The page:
(the day Mercury reaches the degree at which it goes direct on December 14) and ends (or the storm period ends, depending on nomenclature) on January 1, 2012 (the day Mercury returns to the degree at which it went retrograde on November 24). But in terms of any organic, visible manifestation in the skies of our home planet, these ephemeris-derived dates have no relevance to the Earth-Sun-Mercury dynamic. Itís like left-brain versus right-brain thinking, linear versus holistic; nose in the book versus eyes on the skies. One is a made-up abstraction looked up in an ephemeris, the other a reality that can be seen in the sky. The corresponding organically derived dates in this case are November 14 (greatest eastern elongation) and December 23 (western elongation maximum). Occasionally the real Mercury Max begin and end dates will coincide with the artificial so-called shadow period start and stop dates. Even a broken clock is right twice a day. But the reality is there to see in the sky.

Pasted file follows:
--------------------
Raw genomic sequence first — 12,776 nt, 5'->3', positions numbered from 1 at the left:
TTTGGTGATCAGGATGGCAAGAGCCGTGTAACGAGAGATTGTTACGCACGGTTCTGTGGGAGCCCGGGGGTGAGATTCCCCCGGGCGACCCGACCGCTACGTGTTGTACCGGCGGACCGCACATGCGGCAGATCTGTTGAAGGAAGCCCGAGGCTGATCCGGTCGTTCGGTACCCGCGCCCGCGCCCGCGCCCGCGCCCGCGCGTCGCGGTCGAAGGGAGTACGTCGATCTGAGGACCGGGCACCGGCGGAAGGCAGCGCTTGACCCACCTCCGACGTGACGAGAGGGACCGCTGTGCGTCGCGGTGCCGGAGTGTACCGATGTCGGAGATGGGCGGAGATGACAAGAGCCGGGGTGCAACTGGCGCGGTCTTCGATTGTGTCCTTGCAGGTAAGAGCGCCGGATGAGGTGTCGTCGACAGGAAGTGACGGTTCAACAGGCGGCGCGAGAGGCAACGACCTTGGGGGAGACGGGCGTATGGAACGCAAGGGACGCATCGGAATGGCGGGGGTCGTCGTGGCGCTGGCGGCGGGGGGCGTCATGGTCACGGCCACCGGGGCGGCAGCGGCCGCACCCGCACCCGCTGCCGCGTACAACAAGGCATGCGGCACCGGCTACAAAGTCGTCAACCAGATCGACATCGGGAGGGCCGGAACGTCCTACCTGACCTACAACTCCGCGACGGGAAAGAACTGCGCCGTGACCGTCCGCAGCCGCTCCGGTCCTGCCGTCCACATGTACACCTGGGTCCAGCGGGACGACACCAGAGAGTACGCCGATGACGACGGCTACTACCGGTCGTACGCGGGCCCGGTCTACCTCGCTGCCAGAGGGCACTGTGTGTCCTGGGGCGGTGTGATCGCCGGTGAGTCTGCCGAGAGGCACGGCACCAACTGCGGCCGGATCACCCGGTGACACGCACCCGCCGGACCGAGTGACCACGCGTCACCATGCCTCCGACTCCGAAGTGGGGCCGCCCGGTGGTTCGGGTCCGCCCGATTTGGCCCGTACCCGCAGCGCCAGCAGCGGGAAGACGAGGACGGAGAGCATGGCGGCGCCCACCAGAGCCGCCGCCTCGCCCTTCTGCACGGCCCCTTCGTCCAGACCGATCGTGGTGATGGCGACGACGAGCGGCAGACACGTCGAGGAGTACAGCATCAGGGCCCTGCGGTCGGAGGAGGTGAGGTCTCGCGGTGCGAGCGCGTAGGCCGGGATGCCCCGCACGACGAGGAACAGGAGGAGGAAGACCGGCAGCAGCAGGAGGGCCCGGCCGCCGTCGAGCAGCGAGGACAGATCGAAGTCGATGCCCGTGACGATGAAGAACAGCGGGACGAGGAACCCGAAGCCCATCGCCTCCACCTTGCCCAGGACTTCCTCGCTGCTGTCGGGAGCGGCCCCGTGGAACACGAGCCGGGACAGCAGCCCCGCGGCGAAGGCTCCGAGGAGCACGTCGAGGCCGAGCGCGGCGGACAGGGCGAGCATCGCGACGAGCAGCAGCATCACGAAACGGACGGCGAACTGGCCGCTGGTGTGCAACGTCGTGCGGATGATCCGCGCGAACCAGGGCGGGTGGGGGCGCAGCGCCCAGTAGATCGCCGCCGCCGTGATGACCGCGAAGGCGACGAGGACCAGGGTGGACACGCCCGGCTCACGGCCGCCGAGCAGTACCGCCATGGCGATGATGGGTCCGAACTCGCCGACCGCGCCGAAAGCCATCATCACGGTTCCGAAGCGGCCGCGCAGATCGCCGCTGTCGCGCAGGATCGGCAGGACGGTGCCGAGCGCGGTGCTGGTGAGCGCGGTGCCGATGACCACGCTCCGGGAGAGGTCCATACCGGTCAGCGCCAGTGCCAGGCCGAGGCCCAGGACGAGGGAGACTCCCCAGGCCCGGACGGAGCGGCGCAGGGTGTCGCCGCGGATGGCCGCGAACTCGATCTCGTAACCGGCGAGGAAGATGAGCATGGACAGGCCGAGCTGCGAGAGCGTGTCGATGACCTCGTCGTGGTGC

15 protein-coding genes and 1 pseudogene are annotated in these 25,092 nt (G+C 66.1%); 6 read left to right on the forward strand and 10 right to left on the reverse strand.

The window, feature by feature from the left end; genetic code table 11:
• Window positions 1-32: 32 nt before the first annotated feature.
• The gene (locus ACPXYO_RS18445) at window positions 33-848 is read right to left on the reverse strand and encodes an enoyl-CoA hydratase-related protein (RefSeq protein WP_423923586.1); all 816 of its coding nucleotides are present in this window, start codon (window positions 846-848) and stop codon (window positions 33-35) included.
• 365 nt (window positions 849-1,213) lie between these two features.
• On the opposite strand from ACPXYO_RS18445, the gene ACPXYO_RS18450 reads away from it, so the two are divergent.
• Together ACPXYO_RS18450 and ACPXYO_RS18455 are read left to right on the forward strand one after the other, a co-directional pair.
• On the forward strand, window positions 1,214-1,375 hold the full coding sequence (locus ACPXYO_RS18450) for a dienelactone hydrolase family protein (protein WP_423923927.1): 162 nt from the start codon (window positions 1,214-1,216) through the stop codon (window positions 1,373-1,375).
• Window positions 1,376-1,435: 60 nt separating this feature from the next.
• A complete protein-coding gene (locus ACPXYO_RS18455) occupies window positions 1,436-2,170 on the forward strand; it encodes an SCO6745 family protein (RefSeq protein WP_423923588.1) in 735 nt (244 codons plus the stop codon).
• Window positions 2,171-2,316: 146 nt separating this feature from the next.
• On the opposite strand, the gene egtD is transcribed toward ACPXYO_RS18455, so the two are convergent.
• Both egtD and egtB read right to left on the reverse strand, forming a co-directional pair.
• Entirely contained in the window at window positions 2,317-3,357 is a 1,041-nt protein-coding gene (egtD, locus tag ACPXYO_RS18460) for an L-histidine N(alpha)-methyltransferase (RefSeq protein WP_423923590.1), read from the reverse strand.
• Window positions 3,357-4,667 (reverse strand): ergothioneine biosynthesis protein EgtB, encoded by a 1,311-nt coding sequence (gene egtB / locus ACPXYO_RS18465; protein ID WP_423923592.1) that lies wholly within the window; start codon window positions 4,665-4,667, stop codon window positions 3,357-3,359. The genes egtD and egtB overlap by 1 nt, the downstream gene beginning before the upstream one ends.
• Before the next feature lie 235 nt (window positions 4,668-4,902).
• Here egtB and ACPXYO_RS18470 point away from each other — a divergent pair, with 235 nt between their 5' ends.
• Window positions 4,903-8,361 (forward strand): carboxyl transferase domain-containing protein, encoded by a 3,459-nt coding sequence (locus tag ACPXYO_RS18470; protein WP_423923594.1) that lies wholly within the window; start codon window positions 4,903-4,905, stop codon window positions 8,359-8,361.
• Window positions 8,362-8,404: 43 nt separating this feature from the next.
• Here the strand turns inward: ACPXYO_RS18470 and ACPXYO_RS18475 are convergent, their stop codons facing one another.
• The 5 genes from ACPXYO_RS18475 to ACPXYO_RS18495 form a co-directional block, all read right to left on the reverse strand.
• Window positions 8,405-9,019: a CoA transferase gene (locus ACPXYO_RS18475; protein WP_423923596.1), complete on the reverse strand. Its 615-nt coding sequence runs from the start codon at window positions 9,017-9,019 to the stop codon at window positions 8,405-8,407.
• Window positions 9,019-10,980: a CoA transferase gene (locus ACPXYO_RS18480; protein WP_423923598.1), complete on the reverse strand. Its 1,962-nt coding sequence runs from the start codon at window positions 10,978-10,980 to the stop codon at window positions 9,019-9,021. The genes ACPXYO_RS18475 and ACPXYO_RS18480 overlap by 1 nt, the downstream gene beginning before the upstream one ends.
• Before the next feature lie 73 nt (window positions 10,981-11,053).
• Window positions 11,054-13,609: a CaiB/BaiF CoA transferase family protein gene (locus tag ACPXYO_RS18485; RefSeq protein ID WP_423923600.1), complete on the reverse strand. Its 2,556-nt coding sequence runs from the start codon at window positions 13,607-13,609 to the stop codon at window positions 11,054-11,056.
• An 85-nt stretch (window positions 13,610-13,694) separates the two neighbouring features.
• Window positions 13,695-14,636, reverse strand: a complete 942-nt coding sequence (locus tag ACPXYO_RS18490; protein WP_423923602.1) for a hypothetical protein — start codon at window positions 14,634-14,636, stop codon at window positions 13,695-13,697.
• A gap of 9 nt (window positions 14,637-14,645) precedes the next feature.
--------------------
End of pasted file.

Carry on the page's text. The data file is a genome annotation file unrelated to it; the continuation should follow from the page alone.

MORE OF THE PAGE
Retrograde means moving backwards. This is what Mercury appears to do in our skies when the little inner planet catches up on us and passes us on the inside, between Earth and the Sun. The reality of course is that Mercury never stops in its orbit, and never moves backward: this is only how the relative motions of Earth and Mercury around the Sun cause Mercury to move through our night sky.